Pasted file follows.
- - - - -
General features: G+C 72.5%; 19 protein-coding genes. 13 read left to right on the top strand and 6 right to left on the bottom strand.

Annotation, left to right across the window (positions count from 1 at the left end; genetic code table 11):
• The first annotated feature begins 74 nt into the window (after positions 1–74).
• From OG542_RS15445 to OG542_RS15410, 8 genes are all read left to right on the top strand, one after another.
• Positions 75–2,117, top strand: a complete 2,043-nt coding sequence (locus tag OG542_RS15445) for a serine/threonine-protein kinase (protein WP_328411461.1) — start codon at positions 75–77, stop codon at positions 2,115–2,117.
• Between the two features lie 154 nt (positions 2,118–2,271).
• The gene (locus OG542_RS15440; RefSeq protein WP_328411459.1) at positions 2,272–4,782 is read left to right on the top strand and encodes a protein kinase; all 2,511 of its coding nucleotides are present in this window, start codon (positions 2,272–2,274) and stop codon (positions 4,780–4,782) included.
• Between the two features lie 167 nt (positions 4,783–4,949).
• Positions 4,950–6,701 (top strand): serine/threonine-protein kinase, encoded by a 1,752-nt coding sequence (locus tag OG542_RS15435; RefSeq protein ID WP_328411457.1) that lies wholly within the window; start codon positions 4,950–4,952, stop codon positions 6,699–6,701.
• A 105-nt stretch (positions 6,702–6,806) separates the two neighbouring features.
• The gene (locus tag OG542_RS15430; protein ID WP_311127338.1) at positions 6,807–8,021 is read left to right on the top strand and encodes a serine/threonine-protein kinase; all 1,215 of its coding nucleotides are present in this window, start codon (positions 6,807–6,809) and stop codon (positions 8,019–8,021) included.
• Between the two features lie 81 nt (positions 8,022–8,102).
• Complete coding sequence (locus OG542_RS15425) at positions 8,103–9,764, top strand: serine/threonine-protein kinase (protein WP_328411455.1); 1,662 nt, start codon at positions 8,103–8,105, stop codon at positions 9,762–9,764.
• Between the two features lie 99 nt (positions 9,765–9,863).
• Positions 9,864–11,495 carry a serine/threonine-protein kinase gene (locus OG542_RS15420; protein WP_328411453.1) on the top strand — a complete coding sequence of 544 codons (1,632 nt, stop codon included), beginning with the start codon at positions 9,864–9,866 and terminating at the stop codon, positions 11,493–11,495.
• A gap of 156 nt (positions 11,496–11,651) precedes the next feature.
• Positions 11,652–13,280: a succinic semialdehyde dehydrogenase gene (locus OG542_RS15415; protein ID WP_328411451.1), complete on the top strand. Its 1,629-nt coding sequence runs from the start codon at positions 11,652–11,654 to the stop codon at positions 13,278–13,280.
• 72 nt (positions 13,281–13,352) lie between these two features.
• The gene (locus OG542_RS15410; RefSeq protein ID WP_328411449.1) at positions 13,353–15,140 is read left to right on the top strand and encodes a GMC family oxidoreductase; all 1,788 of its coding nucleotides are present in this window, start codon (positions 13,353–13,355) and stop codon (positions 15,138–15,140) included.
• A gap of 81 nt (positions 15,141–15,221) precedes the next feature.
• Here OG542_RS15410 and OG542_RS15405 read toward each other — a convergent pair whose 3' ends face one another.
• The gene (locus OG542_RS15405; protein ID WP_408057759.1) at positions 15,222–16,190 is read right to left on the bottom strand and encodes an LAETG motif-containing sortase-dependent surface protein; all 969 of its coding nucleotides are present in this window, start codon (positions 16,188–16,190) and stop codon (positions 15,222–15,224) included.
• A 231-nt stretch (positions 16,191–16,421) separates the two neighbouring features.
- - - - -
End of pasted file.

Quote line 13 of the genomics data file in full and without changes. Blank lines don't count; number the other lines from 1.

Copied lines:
• Complete coding sequence (locus OG542_RS15425) at positions 8,103–9,764, top strand: serine/threonine-protein kinase (protein WP_328411455.1); 1,662 nt, start codon at positions 8,103–8,105, stop codon at positions 9,762–9,764.